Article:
Written by: Ancient Hand
Aggression and forthrightness are the key components of Code Orange’s attitude. After the release of their incredibly well-received album Forever, the band maintained a certain level of aloofness and, well, fuck-you-ness. While some perceive this attitude as cocky and narcisistic, this attitude truly stems from the group’s hardcore/punk roots. The band’s DIY nature still exists to this day-- despite their Grammy nomination and signing to Roadrunner, the band still packages and ships their own merch.
This fierce devotion to their craft also translates into a ferocious protection over their artistic direction. After the worldwide success of Forever, it may have been anticipated that the band would lighten their sound and move forward in a “Bleeding in the Blur” style where Reba Meyers would sing the band into top-rock-chart stardom. However, the band’s first record in three years, Underneath, does anything but.
Written by: Izzy
The instant I heard the single “Earth and Sky," I knew I wanted to review To Dull the Blades of Your Abuse. Only once in a blue moon does a song that genuinely makes me want to destroy something appear, densely packed with crushing riffage and percussion--and this feeling was only solidified by the second single “I, Flatline,” which remains one of the most standout tracks on the album. At that moment it was decided, and here we are with our self fulfilling prophecy.
Much like the album in question, I wish not to waste even a moment before throwing you into an endless pummeling torrent that ends before you realize it’s over, leaving you dazed and confused for hours to come. In the case of To Dull The Blades of Your Abuse, the sophomore LP from Manchester’s Leeched, you will be brutalized by 36 minutes of back-to-back noisy, vicious, and unforgivingly heavy riffs that make you wanna punch somebody's lights out. In the case of my review, it’ll be the unnecessarily obtuse verbosity I write all my analyses with to make me sound smarter than I actually am that leaves you confounded as to what the hell half these words mean and why couldn’t I just say “Hi how are ya this album kicks ass you should listen” instead of writing this massive thinkpiece.
But that’s showbiz, baby! If the writing ain’t soaked in glue and glitter it ain’t gonna get no attention, so I invite you to enjoy some kickass brutal jams and expand your English lexicon with me this fine evening. [Or whenever I actually post this - Ed.]
Written by: Izzy
Despite often on first glance appearing as a metalhead, probably because I’m oft wearing my Slayer or Gojira tshirts, I actually consider myself much more of a hardcore kid at heart. I never cared for classic punk, and my dad raised me on Dio and Black Sabbath so it was natural I grew up mostly in the metal scene, but as I got older and learned about more genres adjacent and outside of metal, when I finally dove into hardcore something about the music and community just grabbed me and I’ve felt so at home there ever since.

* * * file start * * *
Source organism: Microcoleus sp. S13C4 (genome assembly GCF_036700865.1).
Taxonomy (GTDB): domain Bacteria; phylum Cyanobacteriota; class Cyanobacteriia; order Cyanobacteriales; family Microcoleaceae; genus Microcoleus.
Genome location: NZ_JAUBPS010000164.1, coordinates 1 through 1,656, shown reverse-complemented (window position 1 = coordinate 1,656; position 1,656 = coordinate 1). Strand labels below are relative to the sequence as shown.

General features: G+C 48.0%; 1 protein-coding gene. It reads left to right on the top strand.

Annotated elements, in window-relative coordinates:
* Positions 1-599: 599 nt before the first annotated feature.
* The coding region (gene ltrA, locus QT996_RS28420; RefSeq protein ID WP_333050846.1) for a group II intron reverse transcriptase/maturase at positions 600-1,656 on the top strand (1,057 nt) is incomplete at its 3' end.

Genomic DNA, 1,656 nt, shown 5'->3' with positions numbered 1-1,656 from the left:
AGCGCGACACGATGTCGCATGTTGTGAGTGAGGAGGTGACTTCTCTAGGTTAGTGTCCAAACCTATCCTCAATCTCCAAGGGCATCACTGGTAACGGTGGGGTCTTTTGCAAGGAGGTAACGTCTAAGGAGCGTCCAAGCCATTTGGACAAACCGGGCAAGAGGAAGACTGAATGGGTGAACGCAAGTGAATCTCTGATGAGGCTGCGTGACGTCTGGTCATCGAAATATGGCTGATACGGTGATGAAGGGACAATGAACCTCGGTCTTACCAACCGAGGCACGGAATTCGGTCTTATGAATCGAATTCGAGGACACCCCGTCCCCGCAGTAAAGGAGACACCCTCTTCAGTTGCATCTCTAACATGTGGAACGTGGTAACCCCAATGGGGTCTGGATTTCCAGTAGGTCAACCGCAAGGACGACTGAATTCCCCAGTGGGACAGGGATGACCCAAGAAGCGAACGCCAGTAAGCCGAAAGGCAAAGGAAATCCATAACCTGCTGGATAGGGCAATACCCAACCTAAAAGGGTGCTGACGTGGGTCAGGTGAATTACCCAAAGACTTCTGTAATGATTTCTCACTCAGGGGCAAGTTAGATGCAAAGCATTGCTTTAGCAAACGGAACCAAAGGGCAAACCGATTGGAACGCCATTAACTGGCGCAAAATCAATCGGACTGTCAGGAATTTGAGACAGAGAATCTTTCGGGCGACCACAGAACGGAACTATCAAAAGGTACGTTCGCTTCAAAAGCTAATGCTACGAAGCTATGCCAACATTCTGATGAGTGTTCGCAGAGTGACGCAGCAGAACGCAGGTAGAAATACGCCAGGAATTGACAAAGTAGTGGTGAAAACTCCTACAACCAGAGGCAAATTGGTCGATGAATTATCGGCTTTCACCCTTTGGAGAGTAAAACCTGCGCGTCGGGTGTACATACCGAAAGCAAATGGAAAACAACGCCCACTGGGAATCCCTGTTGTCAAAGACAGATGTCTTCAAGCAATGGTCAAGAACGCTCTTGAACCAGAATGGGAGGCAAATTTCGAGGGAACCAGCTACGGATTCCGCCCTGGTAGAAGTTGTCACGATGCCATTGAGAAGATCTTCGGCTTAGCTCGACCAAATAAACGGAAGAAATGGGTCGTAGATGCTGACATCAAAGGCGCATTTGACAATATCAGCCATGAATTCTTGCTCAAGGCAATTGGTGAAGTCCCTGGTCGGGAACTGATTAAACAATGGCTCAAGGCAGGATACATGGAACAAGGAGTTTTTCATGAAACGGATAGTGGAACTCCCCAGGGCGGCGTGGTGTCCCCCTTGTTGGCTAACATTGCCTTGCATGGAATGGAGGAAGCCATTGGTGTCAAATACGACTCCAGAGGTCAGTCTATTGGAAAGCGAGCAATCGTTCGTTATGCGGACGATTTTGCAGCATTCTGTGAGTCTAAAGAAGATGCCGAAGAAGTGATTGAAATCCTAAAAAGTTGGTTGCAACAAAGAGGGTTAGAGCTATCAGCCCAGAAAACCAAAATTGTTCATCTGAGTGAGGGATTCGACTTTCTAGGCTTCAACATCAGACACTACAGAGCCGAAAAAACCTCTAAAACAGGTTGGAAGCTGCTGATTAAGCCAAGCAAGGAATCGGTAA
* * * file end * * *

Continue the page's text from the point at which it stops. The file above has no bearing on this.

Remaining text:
Don’t get me wrong, metalheads are great people (usually), but the hardcore community was so accepting, progressive minded, filled with activists looking for a change, it felt like where I belonged, much more than any metal community I had been a part of. So, in the span of a couple years I went from a diehard metalhead to a straight-edge core kid, I guess you could call me…Transgenre.
Okay okay I just really wanted to make that joke. I’ll actually start the review now.
In the interest of transparency: Creeping Death have three things going for them right now. The first is that gorgeous cover artwork. The second is the fact that I downloaded Wretched Illusions before clambering into this airplane, and, lo and behold, theirs is one of the few albums currently available for the duration of this flight. Thirdly, and most importantly, is that Creeping Death peddles a thoroughly solid brand of death metal, and that is all and everything this weary scribe is craving at the moment. When I'm feeling this malnourished, nothing sticks to my bones quite like meat 'n' potatoes death. No bells and whistles for me, please. Just the inevitability of crushing riffage, throat-wrenching growls, and enough thrash-derived adrenaline to keep me awake, thankyouverymuch. But enough talk. Let's hit that runway, shall we?
Lest ye readers read the forthcoming praise and subsequently turn upon us scribes in our lofty ivory tower, brandishing pitchforks and torches whilst profusely bleeding through wretched earholes, let me make something clear. Treading Water, the debut LP from Milwaukees’ two-man grind unit LIFES, is not a pleasant listening experience. Both in conventional and unconventional sense.
Treading Water is a brief but pugilistic cacophony, a squealing and burping punk-ridden grindy mess. LIFES carry themselves with the boisterous aggression, powerviolent attitude, and hardcore gravitas of Iron Lung or Dropdead, combined with the wild grinding invention of (my personal scene faves) The Locust. But sonically, the closest comparison I can draw is the vocal delivery of Liberteer's Matthew Widener. That said, both Zak Rudnik and Dave Holochwost handle vocal duties; I'm not sure which is which. Both are pretty damn excellent, it should be worth noting, and no matter who is roaring, the message comes across clear.
Providing thoughtful reviews of music that is heavy, gloomy, and loud enough to wake us from slumber. Written by a groggy-eyed, highfalutin peasantry.